New Americans sworn in at Strawbery Banke
It was a long journey for Amela Rustemovic from Bosnia-Herzegovina to New Hampshire, but on Wednesday, the Manchester resident said she finally feels a sense of belonging after being sworn in as a United States citizen during a special naturalization ceremony at Strawbery Banke Museum. (Gretyl Macalaster)
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PORTSMOUTH — Amela Rustemovic of Manchester had a lot to be emotional about Wednesday morning as she watched her 8-year-old daughter, Anita Sefer, lead about 200 people in the Pledge of Allegiance on the grounds of Strawbery Banke Museum.
Exactly 101 of those people, including Rustemovic, had just been sworn in as United States citizens.
Rustemovic's journey to New Hampshire began when she was 13-years-old and her family, including her parents and two brothers, fled from the war in Bosnia-Herzegovina.
They stayed in Germany for five years and then came to the United States.
Rustemovic said it was a lot of work over the next 14 years that led to her gaining her citizenship on Wednesday.
It is the fifth year in a row the special naturalization ceremony has been held at Strawbery Banke Museum.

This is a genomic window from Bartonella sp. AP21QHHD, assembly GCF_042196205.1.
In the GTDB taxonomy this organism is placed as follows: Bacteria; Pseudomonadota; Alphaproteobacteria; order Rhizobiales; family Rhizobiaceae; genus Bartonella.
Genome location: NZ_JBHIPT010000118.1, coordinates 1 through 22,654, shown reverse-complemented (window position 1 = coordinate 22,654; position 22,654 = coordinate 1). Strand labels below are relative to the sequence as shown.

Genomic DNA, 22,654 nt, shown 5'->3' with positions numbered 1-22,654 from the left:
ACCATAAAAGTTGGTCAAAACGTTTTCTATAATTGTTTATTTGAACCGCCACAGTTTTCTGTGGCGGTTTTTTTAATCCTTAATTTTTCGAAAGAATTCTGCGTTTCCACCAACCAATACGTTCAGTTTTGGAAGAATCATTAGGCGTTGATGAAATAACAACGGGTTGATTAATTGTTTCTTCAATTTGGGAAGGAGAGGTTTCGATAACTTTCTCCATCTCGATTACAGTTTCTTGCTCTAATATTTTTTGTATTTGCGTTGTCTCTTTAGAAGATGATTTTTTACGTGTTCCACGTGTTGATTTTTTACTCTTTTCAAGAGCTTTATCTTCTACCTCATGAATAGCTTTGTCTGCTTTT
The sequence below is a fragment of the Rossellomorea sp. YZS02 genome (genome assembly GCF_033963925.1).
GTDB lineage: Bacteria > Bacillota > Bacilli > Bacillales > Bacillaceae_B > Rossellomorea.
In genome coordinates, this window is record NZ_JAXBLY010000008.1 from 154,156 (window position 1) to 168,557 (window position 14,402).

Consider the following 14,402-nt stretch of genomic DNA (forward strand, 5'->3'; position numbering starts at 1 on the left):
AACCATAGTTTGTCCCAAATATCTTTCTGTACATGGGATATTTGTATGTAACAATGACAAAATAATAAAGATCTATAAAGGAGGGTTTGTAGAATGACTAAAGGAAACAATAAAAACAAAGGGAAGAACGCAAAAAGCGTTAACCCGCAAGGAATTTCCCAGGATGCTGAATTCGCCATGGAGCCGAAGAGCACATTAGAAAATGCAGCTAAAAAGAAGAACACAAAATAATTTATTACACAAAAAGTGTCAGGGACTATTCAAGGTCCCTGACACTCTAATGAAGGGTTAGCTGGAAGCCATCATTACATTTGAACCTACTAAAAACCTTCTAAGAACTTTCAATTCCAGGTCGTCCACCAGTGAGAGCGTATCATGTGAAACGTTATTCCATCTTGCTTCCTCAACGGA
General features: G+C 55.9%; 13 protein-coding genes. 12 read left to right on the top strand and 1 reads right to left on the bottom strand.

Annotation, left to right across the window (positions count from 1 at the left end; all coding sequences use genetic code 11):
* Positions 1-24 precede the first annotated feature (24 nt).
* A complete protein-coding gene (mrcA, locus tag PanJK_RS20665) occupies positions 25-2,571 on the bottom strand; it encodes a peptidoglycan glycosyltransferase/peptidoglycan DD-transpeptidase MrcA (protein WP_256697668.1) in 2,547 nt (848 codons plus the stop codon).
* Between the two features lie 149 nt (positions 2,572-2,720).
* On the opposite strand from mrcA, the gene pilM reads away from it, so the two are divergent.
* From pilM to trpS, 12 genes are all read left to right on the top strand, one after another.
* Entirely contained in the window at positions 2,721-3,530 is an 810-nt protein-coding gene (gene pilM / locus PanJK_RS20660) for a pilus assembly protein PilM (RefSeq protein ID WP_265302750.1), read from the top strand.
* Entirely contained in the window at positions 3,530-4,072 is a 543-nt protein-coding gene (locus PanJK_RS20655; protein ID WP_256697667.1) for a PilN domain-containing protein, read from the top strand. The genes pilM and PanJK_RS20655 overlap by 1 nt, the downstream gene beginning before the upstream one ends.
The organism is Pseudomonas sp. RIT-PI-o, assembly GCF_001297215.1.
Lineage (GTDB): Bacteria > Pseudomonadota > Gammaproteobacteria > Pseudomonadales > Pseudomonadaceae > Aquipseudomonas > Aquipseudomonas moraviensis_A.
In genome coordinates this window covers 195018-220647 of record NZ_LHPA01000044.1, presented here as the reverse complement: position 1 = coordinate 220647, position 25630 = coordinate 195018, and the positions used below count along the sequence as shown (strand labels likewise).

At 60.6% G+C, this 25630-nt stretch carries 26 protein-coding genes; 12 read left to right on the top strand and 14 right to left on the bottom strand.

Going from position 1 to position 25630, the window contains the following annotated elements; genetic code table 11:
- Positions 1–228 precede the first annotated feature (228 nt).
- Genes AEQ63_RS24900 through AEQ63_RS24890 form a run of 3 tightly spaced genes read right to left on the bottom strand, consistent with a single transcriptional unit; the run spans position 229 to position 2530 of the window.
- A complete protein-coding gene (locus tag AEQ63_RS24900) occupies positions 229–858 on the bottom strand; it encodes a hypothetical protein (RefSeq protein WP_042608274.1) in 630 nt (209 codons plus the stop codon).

The 101 new citizens hail from 34 different countries.
As he does every year, Gov. John Lynch participated in the ceremony and thanked the new citizens. “Your desire and pursuit of citizenship reminds all of us what it is to be an American,” Lynch said.
Lynch said the ideals of life, liberty and the pursuit of happiness might have seemed radical at the time of the Declaration of Independence, but are anything but radical now.
“Because of America, the world now views these rights as basic elements of the human condition,” Lynch said.
Portsmouth Mayor Eric Spear paid a similar debt of gratitude to the citizens.
“It makes me renew my allegiance and renew my appreciation for citizenship in America,” Spear said.
The naturalization ceremony first began in 1997 when the Shapiro House was opened, but had a brief hiatus after 9/11.
Strawbery Banke has always been a neighborhood of newcomers, the museum's president, Larry Yerdon, said, so it is only fitting the ceremony is held on the museum's grounds.
“Every time I'm here, I think, 'this was just handed to me. I was just born here,' and these people worked and sacrificed to get this. It's a real gift,” Yerdon said.
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